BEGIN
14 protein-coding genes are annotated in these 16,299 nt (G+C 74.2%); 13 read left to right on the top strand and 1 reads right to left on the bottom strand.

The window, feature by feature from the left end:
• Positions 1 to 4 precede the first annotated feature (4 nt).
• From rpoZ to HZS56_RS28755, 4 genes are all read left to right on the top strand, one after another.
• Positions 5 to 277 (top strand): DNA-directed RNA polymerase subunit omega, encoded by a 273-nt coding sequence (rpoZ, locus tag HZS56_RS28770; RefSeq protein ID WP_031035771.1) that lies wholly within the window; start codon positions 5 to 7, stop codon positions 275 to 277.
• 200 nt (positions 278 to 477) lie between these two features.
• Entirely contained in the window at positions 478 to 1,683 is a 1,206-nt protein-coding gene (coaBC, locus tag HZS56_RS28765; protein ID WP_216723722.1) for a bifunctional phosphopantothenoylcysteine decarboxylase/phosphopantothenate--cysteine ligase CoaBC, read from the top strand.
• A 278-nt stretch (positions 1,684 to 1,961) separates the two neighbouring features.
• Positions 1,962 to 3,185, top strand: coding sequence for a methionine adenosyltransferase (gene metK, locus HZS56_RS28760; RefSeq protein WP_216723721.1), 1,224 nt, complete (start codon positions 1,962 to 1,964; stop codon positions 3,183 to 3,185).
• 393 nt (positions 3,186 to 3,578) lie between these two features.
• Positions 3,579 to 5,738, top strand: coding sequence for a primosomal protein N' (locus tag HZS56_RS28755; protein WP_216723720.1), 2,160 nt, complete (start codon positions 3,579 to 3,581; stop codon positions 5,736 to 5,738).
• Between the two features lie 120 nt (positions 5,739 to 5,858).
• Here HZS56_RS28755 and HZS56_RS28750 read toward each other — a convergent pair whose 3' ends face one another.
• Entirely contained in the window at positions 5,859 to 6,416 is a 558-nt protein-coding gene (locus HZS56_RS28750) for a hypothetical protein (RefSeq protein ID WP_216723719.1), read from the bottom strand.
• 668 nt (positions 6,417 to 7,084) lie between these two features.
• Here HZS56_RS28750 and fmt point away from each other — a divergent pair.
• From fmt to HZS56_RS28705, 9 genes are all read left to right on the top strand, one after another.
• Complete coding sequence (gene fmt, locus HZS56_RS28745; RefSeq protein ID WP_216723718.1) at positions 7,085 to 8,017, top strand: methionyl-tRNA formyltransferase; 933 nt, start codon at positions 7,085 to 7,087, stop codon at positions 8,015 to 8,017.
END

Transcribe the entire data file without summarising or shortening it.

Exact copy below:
14 protein-coding genes are annotated in these 16,299 nt (G+C 74.2%); 13 read left to right on the top strand and 1 reads right to left on the bottom strand.

The window, feature by feature from the left end:
• Positions 1 to 4 precede the first annotated feature (4 nt).
• From rpoZ to HZS56_RS28755, 4 genes are all read left to right on the top strand, one after another.
• Positions 5 to 277 (top strand): DNA-directed RNA polymerase subunit omega, encoded by a 273-nt coding sequence (rpoZ, locus tag HZS56_RS28770; RefSeq protein ID WP_031035771.1) that lies wholly within the window; start codon positions 5 to 7, stop codon positions 275 to 277.
• 200 nt (positions 278 to 477) lie between these two features.
• Entirely contained in the window at positions 478 to 1,683 is a 1,206-nt protein-coding gene (coaBC, locus tag HZS56_RS28765; protein ID WP_216723722.1) for a bifunctional phosphopantothenoylcysteine decarboxylase/phosphopantothenate--cysteine ligase CoaBC, read from the top strand.
• A 278-nt stretch (positions 1,684 to 1,961) separates the two neighbouring features.
• Positions 1,962 to 3,185, top strand: coding sequence for a methionine adenosyltransferase (gene metK, locus HZS56_RS28760; RefSeq protein WP_216723721.1), 1,224 nt, complete (start codon positions 1,962 to 1,964; stop codon positions 3,183 to 3,185).
• 393 nt (positions 3,186 to 3,578) lie between these two features.
• Positions 3,579 to 5,738, top strand: coding sequence for a primosomal protein N' (locus tag HZS56_RS28755; protein WP_216723720.1), 2,160 nt, complete (start codon positions 3,579 to 3,581; stop codon positions 5,736 to 5,738).
• Between the two features lie 120 nt (positions 5,739 to 5,858).
• Here HZS56_RS28755 and HZS56_RS28750 read toward each other — a convergent pair whose 3' ends face one another.
• Entirely contained in the window at positions 5,859 to 6,416 is a 558-nt protein-coding gene (locus HZS56_RS28750) for a hypothetical protein (RefSeq protein ID WP_216723719.1), read from the bottom strand.
• 668 nt (positions 6,417 to 7,084) lie between these two features.
• Here HZS56_RS28750 and fmt point away from each other — a divergent pair.
• From fmt to HZS56_RS28705, 9 genes are all read left to right on the top strand, one after another.
• Complete coding sequence (gene fmt, locus HZS56_RS28745; RefSeq protein ID WP_216723718.1) at positions 7,085 to 8,017, top strand: methionyl-tRNA formyltransferase; 933 nt, start codon at positions 7,085 to 7,087, stop codon at positions 8,015 to 8,017.